Supporting Champlain’s International Student Community

Dear Champlain Community,

You may have seen news about new guidance from the Student and Exchange Visitor Program (SEVP) requiring international students to return to their home countries if their institutions move to online-only instruction this fall. We want to share how this impacts Champlain’s international student community and the actions we are taking.

Champlain College is committed to the safety, well-being, and academic success of our international students—currently 26 students who come from 25 different countries. As many of you know, our Office of International Student Services (OISS), led by Jessa Karki, is the “home away from home” for our international students, providing services to help them successfully navigate the cultural and regulatory landscapes of studying, living, and working in the U.S. OISS, with help from Academic Affairs, the Registrar’s Office, Student Affairs, Diversity and Inclusion (SADI), and Enrollment Management, is working to support and advocate for our newly admitted and current international students in the face of this new rule.

As we’ve shared, Champlain is planning to offer an academic model for the Fall 2020 semester called Flex-Hybrid. At this time, we believe the Flex-Hybrid model allows Champlain’s F-1 international students already in the U.S. to meet the SEVP rule for in-person instruction. Most of our international students fall into this category. We are working with a few of our students outside of the U.S. who will need to decide whether to travel to the U.S. or risk terminating their legal status in order to take Champlain classes from their home countries.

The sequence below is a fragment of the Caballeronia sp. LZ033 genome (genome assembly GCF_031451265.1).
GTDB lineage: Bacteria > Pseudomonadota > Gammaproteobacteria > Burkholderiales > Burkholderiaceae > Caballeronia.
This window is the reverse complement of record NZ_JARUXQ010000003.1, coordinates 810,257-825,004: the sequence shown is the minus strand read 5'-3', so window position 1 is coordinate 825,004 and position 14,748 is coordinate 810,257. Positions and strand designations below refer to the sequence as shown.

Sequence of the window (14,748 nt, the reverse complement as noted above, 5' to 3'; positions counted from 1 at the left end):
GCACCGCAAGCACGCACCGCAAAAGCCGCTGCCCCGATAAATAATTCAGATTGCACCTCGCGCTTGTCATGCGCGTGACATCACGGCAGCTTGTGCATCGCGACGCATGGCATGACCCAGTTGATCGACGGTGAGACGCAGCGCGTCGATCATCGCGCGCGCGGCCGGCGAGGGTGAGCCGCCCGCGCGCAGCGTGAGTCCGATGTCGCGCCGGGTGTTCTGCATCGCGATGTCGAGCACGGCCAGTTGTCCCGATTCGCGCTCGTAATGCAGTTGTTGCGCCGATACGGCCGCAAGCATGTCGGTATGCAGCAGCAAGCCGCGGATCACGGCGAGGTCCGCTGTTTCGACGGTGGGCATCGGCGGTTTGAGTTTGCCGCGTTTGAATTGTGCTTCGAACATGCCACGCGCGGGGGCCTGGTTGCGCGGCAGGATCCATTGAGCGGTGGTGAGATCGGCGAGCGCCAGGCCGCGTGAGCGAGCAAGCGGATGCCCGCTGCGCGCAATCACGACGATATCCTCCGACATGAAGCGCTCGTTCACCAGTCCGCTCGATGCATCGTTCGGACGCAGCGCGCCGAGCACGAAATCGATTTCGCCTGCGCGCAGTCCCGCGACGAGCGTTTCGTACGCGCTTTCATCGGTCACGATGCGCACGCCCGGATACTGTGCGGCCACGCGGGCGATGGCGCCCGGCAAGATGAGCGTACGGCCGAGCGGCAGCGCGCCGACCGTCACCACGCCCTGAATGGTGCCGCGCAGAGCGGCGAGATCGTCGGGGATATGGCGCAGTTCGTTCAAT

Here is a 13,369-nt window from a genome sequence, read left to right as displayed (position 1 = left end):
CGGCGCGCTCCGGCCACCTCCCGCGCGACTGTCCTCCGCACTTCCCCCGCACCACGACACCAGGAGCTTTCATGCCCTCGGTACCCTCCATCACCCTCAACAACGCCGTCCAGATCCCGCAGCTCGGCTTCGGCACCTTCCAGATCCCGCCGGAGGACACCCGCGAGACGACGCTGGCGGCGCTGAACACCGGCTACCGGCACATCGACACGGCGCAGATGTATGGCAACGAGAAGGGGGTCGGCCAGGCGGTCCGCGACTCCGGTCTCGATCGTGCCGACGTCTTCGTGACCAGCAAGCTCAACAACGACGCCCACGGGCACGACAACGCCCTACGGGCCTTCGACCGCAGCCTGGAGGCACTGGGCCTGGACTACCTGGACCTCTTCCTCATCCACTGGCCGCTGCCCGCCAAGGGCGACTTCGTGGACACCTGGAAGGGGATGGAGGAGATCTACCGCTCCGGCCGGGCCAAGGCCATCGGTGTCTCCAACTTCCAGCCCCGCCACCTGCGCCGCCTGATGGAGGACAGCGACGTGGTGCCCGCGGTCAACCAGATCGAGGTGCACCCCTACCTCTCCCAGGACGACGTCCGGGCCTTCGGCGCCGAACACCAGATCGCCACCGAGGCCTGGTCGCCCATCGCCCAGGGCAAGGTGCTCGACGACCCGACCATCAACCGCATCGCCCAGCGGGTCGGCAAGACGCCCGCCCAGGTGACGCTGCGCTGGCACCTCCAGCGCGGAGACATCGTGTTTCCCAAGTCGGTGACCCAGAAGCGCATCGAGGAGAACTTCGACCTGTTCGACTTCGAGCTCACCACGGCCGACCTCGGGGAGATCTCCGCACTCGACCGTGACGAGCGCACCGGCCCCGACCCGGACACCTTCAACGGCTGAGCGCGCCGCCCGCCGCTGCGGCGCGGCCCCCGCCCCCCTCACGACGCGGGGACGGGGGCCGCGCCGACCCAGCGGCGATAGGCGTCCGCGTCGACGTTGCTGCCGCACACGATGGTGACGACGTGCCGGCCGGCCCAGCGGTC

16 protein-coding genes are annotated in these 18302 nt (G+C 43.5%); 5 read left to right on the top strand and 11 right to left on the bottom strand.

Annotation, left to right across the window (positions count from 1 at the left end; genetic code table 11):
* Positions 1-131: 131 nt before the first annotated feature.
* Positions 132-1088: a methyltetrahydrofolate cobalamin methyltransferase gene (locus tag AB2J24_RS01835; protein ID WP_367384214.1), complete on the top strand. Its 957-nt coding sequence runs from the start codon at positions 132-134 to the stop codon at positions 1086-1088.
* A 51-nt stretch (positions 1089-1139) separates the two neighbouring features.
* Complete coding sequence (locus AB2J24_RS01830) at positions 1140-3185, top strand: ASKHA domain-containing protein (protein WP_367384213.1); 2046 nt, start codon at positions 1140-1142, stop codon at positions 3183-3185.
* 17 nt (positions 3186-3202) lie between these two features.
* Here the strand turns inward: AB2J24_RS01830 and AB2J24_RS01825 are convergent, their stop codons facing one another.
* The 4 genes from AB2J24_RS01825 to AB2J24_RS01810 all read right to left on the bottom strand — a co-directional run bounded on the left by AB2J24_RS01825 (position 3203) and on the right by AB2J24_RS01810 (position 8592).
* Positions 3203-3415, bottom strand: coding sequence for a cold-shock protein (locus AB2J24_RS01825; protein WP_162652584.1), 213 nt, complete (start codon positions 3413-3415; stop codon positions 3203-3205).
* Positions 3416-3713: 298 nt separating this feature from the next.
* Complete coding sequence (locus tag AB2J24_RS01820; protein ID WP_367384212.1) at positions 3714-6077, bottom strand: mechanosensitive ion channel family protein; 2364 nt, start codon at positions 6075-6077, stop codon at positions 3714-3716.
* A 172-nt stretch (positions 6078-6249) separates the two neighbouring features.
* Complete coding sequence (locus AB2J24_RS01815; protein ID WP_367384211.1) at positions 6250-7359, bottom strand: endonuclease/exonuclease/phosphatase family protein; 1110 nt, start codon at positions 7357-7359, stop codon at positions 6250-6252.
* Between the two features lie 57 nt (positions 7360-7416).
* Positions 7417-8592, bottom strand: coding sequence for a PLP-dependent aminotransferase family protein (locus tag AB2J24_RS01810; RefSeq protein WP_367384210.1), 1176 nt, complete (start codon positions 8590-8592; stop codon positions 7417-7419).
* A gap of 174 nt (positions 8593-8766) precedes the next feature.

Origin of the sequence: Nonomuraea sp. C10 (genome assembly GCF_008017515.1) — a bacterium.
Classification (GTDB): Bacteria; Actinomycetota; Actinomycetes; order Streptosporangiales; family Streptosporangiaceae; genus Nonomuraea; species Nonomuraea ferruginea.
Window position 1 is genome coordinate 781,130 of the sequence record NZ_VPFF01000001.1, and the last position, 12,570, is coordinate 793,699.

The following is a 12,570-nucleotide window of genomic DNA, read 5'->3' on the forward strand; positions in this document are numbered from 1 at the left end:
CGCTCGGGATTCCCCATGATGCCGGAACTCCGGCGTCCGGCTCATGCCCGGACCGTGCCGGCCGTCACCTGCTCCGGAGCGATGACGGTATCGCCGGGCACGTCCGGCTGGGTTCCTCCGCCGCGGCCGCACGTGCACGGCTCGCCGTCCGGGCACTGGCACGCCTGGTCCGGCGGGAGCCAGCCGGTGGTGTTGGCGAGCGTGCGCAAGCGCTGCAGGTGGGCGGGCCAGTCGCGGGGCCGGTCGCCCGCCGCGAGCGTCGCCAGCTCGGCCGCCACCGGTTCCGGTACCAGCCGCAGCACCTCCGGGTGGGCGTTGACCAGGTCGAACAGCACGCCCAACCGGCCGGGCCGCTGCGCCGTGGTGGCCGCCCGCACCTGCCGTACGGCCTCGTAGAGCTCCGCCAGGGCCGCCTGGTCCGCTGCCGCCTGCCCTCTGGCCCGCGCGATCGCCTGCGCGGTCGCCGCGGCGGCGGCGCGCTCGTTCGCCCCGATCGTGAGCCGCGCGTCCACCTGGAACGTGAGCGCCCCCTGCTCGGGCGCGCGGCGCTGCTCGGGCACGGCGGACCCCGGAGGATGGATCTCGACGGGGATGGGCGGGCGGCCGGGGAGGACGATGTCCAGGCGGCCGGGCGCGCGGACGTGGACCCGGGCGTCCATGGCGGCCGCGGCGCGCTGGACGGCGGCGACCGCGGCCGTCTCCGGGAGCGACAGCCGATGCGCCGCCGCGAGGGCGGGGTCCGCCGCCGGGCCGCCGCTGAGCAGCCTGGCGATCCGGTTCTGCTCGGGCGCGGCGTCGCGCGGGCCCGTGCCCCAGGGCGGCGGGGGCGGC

While our plan to offer the option of in-person instruction through our Flex-Hybrid model mitigates most of the impact of the federal guidance on our campus, our broad concerns about this rule echo those raised in the public reactions to date — including financial, academic, public health, and logistical concerns. Our primary issue is with the discriminatory nature of the rule and the sharp disconnect with Champlain’s institutional values of inclusion, engaged learning, and interconnectedness.

As a former international student who came to the U.S. to further my education, I believe strongly in the importance of global education and the benefits of a robust international student community. We have shared our stance with the Association of Vermont Independent Colleges (AVIC). AVIC is working with Senator Leahy, who is concerned about the implications of this rule on Vermont colleges and universities and our students. We support the statement issued by the American Council on Education (ACE) president Ted Mitchell. This past spring and summer, a temporary exemption was issued to allow for online course options, and we believe this should be extended given the status of the pandemic and the importance of international students to our campus.

I encourage international students and their families as well as concerned faculty, staff, and students to direct any questions to Jessa Karki, Director of the Office of International Student Services, at OISS will also be hosting a live Zoom session with newly admitted international students next week on this guidance and other regulatory matters.



Benjamin Ola. Akande, Ph.D.